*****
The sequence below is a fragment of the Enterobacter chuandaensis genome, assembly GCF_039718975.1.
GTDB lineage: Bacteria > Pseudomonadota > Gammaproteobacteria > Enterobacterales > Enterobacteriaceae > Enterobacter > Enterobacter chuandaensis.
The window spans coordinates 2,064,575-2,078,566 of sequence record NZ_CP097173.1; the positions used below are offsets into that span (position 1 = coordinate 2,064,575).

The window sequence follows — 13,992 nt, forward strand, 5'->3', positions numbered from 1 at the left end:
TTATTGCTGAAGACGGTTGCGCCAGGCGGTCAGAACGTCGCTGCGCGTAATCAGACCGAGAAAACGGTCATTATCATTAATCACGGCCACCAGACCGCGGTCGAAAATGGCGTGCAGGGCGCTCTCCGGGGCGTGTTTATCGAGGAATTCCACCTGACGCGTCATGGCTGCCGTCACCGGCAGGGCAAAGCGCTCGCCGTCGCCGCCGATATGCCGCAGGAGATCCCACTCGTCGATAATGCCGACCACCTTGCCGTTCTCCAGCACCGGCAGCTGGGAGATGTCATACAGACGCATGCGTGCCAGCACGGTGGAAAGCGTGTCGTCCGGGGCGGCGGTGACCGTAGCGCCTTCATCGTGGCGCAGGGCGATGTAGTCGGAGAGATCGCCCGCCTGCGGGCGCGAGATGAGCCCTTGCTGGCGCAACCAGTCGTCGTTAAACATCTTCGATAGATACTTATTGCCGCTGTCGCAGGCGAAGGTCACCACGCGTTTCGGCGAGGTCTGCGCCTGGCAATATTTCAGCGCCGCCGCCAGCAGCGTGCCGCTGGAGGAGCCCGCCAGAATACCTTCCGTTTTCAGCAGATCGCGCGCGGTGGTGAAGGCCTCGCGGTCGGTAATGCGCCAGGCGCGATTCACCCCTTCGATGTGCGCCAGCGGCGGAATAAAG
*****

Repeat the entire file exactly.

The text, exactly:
The sequence below is a fragment of the Enterobacter chuandaensis genome, assembly GCF_039718975.1.
GTDB lineage: Bacteria > Pseudomonadota > Gammaproteobacteria > Enterobacterales > Enterobacteriaceae > Enterobacter > Enterobacter chuandaensis.
The window spans coordinates 2,064,575-2,078,566 of sequence record NZ_CP097173.1; the positions used below are offsets into that span (position 1 = coordinate 2,064,575).

The window sequence follows — 13,992 nt, forward strand, 5'->3', positions numbered from 1 at the left end:
TTATTGCTGAAGACGGTTGCGCCAGGCGGTCAGAACGTCGCTGCGCGTAATCAGACCGAGAAAACGGTCATTATCATTAATCACGGCCACCAGACCGCGGTCGAAAATGGCGTGCAGGGCGCTCTCCGGGGCGTGTTTATCGAGGAATTCCACCTGACGCGTCATGGCTGCCGTCACCGGCAGGGCAAAGCGCTCGCCGTCGCCGCCGATATGCCGCAGGAGATCCCACTCGTCGATAATGCCGACCACCTTGCCGTTCTCCAGCACCGGCAGCTGGGAGATGTCATACAGACGCATGCGTGCCAGCACGGTGGAAAGCGTGTCGTCCGGGGCGGCGGTGACCGTAGCGCCTTCATCGTGGCGCAGGGCGATGTAGTCGGAGAGATCGCCCGCCTGCGGGCGCGAGATGAGCCCTTGCTGGCGCAACCAGTCGTCGTTAAACATCTTCGATAGATACTTATTGCCGCTGTCGCAGGCGAAGGTCACCACGCGTTTCGGCGAGGTCTGCGCCTGGCAATATTTCAGCGCCGCCGCCAGCAGCGTGCCGCTGGAGGAGCCCGCCAGAATACCTTCCGTTTTCAGCAGATCGCGCGCGGTGGTGAAGGCCTCGCGGTCGGTAATGCGCCAGGCGCGATTCACCCCTTCGATGTGCGCCAGCGGCGGAATAAAG